Moving forward, the National Park Service (NPS) plans strengthen the role of American Indian, Alaska Native Tribes, and the Native Hawaiian Community in federal land management.
Today, NPS is issuing new policy guidance to strengthen Tribal co-stewardship of national park lands and waters. Specifically, the guidance aims to improve national parks by strengthening the role of American Indian and Alaska Native Tribes, Alaska Natives entities, and the Native Hawaiian Community in federal land management.
To do so, NPS’s new co-stewardship policy provides a stronger framework (far beyond existing, traditional consultation) to help park managers facilitate and support working relationships with Tribes.
“All national parks are located on Indigenous ancestral lands and this policy will help ensure Tribal governments have an equal voice in the planning and management of them,” explains NPS Director Chuck Sams. “I have been an advocate for co-stewardship of federal lands for more than 27 years and I am pleased to see a national emphasis placed on this necessary work.”
Sams, the first NPS Director of Indigenous descent, adds that “Through increased and collaborative engagement with Tribes, Alaska Native entities, and the Native Hawaiian Community, we will make better land management decisions, acknowledge and hopefully heal some deep wounds, benefit from Traditional Ecological Knowledge, and better interpret the history of the lands we administer and all the plants and animals that live in them.”
Department of the Interior Includes Branches Outside National Park Service in New Indigenous Co-Stewardship Policies
The Department of the Interior also announced that the U.S. Fish and Wildlife Service and the Bureau of Land Management will participate in these new co-stewardship policies. This move supports an “all-of-government approach to inclusive and equitable federal land management,” NPS cites in their media release.
Each new policy will further the directives from the Joint Secretarial Order 3403. Signed by the Secretaries of the Interior and Agriculture during the 2021 White House Tribal Nations Summit, this order outlines how the two Departments will strengthen Tribal co-stewardship efforts.
But what does this all mean? Broadly, co-stewardship includes formal co-management (through legal authorities), collaborative and cooperative management (often accomplished through agreements), and self-governance agreements (including annual funding agreements), NPS explains.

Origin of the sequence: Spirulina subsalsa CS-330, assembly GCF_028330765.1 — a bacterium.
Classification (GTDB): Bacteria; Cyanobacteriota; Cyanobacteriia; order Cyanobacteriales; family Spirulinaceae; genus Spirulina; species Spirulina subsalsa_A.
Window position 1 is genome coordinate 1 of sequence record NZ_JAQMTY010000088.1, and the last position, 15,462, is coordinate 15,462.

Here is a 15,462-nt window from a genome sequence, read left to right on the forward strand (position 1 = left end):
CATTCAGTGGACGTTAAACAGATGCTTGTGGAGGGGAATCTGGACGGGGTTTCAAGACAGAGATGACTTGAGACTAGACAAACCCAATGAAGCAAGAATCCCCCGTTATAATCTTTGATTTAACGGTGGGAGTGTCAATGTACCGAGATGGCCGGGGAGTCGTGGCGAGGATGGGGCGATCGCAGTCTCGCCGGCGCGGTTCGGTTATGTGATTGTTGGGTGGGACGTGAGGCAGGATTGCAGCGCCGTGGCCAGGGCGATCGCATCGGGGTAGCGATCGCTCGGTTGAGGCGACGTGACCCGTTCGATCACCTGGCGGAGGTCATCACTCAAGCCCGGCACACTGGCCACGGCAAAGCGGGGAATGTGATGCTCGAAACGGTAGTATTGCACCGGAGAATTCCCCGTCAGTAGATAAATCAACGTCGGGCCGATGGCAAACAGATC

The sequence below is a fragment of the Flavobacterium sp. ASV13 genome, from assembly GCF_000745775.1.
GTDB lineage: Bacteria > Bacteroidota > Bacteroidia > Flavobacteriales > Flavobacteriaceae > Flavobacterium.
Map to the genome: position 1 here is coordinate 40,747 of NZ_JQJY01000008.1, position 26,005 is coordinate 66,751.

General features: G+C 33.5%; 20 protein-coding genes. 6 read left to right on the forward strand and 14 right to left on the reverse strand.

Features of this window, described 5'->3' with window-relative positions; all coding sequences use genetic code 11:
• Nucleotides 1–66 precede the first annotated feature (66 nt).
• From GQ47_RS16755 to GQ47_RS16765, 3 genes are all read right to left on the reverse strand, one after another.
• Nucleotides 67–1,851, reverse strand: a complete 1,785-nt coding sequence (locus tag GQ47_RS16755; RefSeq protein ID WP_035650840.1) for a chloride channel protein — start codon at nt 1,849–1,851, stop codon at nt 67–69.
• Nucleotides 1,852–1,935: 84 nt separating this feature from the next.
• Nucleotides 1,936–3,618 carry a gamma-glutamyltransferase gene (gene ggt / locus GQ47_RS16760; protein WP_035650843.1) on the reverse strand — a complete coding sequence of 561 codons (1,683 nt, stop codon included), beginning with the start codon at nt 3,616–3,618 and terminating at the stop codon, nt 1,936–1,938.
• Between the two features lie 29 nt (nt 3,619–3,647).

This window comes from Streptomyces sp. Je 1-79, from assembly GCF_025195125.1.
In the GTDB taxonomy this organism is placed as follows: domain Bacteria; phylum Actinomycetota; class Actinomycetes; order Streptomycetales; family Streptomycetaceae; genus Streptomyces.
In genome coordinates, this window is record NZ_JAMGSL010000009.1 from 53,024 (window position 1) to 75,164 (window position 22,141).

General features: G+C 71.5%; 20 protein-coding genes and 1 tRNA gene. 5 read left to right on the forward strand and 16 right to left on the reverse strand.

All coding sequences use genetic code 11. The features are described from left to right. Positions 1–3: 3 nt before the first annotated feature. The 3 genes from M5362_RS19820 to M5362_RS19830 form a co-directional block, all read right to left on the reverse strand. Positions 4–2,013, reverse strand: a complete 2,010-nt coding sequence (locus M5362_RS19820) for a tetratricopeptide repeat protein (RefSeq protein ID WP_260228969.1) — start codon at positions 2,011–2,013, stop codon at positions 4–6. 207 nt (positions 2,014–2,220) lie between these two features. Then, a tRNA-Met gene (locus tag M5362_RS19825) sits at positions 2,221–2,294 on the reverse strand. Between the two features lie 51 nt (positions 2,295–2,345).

NPS currently holds over 80 co-stewardship agreements with Indigenous Peoples. Only four of these, however, outline and allow for co-management of national parks. Those are:
- Canyon de Chelly National Monument
- Glacier Bay National Park and Preserve
- Grand Portage National Monument
- Big Cypress National Preserve
Moving forward, NPS is committed to identifying and increasing co-stewardship through opportunities like these:
- Acadia National Park has been involved in a multi-year project with the Wabanaki Nations of Maine on traditional gathering of sweetgrass within the park. The interdisciplinary work focuses on Wabanaki stewardship approaches through centuries of learned Indigenous knowledge. Also, cultural protocols to assert Indigenous sovereignty within natural and cultural resource management on ancestral lands. This research project aims to provide a template of culturally appropriate engagement between Native American gatherers and national parks.
- Statue of Liberty National Monument and Ellis Island have cooperative agreements in place with the Stockbridge-Munsee Community Band of Mohicans. Also, the Delaware Tribe of Indians, and the Delaware Nation. The agreements were critical pieces of the park’s efforts to greatly improve visitor experiences on Liberty Island and Ellis Island.
- Mount Rainier National Park is also collaborating with the Nisqually Tribe. A report on the results of five years of traditional plant gathering research on three species traditionally harvested by Nisqually tribal members on Mount Rainier s forthcoming.
Today’s new policy “cements and expands existing NPS policies and practices related to co-stewardship,” NPS adds. It also moves to supplement existing guidance found in Executive Orders. Presidential Memoranda, statutes, regulations, judicial decisions, Secretary’s Orders, and other Departmental guidance will also see adjustment.
In total, this co-stewardship movement is a giant step towards restoring the management of Indigenous lands to Indigenous Peoples.